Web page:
Santa Claus swapped his reindeer and sled for a black Suburban and Chicago Police motorcade Sunday as the convoy, loaded with presents, elves and Mrs. Claus delivered gifts to the families of police officers who were killed or catastrophically injured on the job.
Juan Jacinto, 41, lost his right eye in 1998 when a drunken driver hit his Chicago Police squad car. On Sunday afternoon, Santa — a merry operative of the Chicago Police Memorial Foundation — arrived at his Southwest Side home.
Santa sat on Jacinto’s couch and cracked jokes as his kids opened presents.
“Did you ever see a butterfly?” Santa asked Jacinto’s 7-year-old daughter, Olivia, as she opened a Barbie doll. “No,” she answered. “Get me some butter and I’ll show you how it flies,” he said.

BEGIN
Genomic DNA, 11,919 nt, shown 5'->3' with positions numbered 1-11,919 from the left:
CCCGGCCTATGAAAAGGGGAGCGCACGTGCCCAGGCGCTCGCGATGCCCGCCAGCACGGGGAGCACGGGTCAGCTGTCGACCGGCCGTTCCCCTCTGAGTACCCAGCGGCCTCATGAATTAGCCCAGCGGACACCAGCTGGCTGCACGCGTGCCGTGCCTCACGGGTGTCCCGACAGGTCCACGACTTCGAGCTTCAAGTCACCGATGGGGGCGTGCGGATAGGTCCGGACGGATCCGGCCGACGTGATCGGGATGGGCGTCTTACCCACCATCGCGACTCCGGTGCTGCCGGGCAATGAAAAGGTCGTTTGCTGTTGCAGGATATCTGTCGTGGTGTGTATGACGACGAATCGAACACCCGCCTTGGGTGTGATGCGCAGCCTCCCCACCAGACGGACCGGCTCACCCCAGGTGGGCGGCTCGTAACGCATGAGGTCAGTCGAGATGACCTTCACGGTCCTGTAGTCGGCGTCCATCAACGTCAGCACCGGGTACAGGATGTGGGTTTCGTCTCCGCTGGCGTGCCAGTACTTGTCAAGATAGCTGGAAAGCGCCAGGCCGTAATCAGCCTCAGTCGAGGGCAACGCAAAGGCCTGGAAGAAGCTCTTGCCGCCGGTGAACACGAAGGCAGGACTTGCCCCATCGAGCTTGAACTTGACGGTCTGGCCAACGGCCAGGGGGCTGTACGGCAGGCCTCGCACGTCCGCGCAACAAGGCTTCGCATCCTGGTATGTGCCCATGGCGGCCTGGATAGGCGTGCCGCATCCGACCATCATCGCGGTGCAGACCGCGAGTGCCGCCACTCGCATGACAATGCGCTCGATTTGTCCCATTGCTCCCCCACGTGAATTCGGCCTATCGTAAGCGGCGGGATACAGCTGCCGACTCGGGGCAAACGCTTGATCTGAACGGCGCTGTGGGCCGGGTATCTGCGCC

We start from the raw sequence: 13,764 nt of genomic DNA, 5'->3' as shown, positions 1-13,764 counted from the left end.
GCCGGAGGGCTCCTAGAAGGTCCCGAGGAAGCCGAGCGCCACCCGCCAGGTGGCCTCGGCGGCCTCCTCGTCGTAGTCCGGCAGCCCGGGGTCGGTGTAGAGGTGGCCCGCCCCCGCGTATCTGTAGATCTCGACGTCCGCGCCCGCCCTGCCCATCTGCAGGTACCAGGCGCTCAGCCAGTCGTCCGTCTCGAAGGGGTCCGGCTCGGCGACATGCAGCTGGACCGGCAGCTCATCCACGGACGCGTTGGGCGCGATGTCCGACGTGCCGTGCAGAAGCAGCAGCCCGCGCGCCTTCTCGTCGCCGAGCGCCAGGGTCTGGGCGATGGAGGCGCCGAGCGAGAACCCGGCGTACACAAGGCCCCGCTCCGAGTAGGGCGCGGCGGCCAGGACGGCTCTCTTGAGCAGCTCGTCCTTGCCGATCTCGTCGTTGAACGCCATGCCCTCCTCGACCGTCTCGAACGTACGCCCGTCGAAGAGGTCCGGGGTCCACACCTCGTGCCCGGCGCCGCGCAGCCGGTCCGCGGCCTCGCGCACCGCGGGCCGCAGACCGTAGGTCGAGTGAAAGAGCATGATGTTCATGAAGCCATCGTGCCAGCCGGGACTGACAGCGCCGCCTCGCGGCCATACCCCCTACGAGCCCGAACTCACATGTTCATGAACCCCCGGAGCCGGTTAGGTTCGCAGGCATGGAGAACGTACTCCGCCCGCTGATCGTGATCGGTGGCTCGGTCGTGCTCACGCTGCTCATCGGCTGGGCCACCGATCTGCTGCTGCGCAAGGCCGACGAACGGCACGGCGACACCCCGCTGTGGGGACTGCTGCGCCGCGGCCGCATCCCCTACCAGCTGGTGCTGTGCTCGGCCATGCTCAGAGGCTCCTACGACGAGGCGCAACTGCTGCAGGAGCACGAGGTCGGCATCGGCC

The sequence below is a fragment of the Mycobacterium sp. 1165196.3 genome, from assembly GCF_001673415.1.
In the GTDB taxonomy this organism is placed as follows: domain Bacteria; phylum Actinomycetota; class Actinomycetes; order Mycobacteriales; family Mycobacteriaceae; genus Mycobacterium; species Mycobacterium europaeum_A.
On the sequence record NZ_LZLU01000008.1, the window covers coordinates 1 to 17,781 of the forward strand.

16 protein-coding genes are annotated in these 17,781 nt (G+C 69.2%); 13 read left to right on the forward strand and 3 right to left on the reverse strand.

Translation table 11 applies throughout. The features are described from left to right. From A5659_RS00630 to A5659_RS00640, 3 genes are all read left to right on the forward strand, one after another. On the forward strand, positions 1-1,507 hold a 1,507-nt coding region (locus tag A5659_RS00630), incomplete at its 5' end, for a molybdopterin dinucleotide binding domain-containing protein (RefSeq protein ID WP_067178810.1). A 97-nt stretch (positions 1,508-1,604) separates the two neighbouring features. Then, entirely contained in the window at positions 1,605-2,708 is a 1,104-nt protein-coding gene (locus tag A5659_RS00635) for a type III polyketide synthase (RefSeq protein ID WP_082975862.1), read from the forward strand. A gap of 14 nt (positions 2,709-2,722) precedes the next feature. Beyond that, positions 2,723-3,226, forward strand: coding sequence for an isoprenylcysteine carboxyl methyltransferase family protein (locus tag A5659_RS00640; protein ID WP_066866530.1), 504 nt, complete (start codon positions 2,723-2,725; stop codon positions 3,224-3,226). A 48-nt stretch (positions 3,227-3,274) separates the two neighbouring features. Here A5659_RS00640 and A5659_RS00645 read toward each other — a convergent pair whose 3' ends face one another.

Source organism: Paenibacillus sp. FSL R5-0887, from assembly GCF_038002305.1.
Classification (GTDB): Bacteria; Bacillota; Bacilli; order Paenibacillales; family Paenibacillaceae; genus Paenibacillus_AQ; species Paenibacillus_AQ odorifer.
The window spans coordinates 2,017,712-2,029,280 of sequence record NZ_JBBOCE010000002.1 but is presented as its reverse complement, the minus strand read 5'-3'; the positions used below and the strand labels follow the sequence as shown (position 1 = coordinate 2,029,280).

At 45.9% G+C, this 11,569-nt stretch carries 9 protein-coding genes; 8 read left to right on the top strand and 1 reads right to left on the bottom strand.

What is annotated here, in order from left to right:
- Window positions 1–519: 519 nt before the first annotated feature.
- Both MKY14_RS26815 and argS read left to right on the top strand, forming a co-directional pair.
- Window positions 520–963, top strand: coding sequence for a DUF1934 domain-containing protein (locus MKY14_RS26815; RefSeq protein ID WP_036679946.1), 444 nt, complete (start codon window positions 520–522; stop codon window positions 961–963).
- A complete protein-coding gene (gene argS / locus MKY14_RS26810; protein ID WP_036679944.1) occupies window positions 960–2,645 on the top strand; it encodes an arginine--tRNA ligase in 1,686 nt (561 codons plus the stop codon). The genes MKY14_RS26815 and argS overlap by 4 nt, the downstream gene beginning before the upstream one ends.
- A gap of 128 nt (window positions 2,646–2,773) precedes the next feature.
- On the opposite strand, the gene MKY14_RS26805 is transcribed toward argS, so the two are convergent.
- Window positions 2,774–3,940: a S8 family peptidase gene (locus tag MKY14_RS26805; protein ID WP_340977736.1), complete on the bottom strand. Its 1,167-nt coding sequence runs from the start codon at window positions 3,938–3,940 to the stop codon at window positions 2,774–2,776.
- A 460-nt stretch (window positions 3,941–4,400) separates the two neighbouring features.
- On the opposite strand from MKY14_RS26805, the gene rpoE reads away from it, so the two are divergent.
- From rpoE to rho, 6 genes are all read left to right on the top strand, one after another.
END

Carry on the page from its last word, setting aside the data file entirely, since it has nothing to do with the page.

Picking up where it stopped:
Mrs. Claus looked at the girl and told her to repeat this phrase: “Santa, you’re so silly.”
“Tear it apart. Make a mess, it’s OK,” Santa encouraged the kids as they unwrapped gifts.
Jacinto’s sons, Juan, 11, and Esai, 9, both received iPods and gift cards, among other presents.
Jacinto, who now works as a pre-school teacher, was grateful for the visit.
“The Memorial Foundation has been a blessing,” he said. “They’ve come around the last few years and have been able to give presents to my kids.”
The foundation raised $60,000 for its holiday mission.
Over the weekend, the happy crew visited the families of about a dozen officers, most of whom were killed on the job.
“The kids appreciate the presents, but even more so that we haven’t forgot them,” said Phil Cline, executive director of the foundation. “And that’s the important thing, especially for the surviving spouses, to let them know that they’ll never be forgotten and we’re always here to support them.”